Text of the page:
First, sir, permit me to observe, that the use of force alone is but temporary. It may subdue for a moment, but it does not remove the necessity of subduing again; and a nation is not governed which is perpetually to be conquered.
My next objection is its uncertainty. Terror is not always the effect of force; and an armament is not a victory. If you do not succeed, you are without resource; for, conciliation failing, force remains; but, force failing, no further hope of reconciliation is left. Power and authority are sometimes bought by kindness but they can never be begged as alms by an impoverished and defeated violence.
A further objection to force is, that you impair the object by your very endeavors to preserve it. The thing you fought for is not the thing which you recover; but depreciated, sunk, wasted, and consumed in the contest. Nothing less will content me than whole America. I do not choose to consume its strength along with our own, because in all parts it is the British strength that I consume. I do not choose to be caught by a foreign enemy at the end of this exhausting conflict, and still less in the midst of it. I may escape; but I can make no insurance against such an event. Let me add, that I do not choose wholly to break the American spirit, because it is the spirit that has made the country.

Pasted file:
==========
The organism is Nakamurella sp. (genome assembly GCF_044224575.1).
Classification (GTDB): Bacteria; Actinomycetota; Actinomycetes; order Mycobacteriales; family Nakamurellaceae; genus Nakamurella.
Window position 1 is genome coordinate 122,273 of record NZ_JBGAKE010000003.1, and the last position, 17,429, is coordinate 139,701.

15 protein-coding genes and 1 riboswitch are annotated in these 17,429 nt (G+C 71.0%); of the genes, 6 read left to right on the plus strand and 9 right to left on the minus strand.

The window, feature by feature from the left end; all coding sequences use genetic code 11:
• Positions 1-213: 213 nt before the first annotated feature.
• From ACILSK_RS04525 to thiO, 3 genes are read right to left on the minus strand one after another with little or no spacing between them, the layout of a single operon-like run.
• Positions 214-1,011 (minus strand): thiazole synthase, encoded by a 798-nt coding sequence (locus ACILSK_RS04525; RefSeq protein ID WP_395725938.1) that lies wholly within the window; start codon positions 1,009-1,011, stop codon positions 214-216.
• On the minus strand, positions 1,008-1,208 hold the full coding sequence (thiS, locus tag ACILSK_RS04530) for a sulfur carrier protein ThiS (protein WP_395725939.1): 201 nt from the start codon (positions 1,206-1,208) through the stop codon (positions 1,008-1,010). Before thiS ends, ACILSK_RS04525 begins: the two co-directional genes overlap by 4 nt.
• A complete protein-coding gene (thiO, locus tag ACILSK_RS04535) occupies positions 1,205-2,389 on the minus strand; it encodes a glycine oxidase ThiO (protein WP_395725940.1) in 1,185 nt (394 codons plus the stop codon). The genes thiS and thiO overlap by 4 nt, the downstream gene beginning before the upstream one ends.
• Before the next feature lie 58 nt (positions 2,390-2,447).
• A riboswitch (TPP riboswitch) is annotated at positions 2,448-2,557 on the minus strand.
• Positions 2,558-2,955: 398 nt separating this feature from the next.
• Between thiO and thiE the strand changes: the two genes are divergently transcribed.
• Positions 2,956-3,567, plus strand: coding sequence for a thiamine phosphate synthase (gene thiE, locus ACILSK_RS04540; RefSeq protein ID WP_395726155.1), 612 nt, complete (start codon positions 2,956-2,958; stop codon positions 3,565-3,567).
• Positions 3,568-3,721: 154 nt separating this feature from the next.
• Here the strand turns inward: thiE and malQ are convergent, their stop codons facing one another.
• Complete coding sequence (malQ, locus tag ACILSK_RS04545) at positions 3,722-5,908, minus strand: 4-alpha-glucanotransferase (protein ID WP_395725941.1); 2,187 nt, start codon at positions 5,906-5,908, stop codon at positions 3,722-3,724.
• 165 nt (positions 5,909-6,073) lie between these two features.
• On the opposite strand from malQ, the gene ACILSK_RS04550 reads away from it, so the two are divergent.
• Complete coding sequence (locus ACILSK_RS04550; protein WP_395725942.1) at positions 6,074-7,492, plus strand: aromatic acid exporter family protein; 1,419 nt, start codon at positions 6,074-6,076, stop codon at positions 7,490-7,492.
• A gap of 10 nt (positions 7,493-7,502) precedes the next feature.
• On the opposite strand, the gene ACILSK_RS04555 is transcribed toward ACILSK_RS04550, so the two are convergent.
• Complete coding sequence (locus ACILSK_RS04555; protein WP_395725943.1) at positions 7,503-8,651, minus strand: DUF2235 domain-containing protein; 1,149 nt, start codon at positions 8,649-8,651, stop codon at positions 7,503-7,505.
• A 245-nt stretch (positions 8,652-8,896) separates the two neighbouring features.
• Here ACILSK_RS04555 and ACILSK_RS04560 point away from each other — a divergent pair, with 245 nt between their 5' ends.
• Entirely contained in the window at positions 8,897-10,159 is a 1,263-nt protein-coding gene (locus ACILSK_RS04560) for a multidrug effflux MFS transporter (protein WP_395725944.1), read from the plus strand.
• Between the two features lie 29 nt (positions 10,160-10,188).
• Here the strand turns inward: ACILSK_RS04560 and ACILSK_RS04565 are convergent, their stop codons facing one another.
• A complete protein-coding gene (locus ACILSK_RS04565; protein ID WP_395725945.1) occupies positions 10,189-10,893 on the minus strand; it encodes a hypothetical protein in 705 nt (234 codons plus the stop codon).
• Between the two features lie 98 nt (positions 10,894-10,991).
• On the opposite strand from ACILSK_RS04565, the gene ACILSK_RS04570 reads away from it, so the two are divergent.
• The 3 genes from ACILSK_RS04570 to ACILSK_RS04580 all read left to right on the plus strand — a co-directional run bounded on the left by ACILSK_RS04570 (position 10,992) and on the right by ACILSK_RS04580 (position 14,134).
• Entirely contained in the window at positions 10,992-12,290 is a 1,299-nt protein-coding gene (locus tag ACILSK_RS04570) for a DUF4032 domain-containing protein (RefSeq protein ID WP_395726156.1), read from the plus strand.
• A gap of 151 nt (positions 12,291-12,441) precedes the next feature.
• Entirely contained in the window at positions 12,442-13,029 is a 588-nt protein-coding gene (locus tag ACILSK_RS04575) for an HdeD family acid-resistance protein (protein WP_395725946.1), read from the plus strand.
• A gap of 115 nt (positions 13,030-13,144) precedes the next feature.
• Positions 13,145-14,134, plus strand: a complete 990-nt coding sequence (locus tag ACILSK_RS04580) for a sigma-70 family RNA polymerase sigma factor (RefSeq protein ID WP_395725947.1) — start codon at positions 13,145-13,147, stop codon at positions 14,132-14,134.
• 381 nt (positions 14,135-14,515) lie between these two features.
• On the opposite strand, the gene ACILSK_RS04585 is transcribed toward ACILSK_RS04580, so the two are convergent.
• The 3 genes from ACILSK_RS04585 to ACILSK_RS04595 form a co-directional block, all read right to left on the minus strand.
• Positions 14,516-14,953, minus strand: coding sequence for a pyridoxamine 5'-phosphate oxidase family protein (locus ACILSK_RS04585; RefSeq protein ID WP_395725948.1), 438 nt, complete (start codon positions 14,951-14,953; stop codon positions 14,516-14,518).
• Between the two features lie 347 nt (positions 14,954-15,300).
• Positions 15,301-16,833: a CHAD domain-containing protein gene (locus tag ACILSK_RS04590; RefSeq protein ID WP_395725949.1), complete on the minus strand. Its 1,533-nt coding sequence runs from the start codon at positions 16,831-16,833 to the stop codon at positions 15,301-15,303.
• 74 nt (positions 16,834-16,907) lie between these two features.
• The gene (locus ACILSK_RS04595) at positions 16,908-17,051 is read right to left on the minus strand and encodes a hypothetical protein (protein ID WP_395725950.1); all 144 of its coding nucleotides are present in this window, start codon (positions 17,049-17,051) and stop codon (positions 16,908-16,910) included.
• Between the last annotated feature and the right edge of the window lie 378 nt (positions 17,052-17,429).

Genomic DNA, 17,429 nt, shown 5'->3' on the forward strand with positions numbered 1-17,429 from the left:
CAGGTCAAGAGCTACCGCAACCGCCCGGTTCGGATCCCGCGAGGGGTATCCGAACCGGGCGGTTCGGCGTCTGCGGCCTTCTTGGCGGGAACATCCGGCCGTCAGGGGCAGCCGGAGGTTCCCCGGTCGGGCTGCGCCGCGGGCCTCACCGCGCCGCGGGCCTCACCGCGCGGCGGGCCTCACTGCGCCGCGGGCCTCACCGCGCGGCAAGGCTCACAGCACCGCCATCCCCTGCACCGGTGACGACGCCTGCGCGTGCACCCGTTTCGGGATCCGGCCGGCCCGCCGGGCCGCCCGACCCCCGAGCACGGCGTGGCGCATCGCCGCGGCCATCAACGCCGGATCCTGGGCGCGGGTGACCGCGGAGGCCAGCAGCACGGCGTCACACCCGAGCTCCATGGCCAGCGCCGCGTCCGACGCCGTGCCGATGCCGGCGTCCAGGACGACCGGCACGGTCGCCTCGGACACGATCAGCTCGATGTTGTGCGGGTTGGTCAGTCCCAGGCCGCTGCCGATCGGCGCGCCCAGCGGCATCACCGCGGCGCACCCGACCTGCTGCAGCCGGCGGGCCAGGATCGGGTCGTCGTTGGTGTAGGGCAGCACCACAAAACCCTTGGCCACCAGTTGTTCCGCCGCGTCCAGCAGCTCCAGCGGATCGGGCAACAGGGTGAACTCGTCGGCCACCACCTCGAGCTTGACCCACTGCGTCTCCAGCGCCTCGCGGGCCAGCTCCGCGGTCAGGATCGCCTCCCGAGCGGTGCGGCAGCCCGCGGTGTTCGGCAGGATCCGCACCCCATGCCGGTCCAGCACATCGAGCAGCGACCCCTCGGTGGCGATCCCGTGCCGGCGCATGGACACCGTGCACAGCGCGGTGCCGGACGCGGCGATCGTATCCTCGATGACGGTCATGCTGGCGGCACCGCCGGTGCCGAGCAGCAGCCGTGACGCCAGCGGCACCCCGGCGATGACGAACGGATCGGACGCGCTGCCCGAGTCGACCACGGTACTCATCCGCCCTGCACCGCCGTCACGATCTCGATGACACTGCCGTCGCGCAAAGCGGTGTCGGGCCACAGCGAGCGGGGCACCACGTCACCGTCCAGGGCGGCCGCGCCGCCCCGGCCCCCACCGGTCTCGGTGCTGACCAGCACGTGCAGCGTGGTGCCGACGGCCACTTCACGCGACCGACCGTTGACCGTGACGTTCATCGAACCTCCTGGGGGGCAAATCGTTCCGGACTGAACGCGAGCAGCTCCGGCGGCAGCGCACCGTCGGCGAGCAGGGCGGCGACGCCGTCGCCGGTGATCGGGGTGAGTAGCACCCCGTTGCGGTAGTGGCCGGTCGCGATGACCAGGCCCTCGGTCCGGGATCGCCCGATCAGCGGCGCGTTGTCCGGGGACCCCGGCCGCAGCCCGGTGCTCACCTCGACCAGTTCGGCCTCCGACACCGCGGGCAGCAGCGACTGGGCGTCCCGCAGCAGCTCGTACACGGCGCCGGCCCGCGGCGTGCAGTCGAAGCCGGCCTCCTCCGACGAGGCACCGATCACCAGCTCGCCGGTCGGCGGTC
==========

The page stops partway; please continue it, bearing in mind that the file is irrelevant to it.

These, sir, are my reasons for not entertaining that high opinion of untried force, by which many gentlemen, for whose sentiments in other particulars I have great respect, seem to be so greatly captivated.

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Burke subsequently explores the sources of American’s love of freedom (see here), buttressing his view that changing the temper and character of the colonies was impossible:

We can not, I fear, falsify the pedigree of this fierce people, and persuade them that they are not sprung from a nation in whose veins the blood of freedom circulates. The language in which they would hear you tell them this tale would detect the imposition. Your speech would betray you. An Englishman is the unfittest person on earth to argue another Englishman into slavery.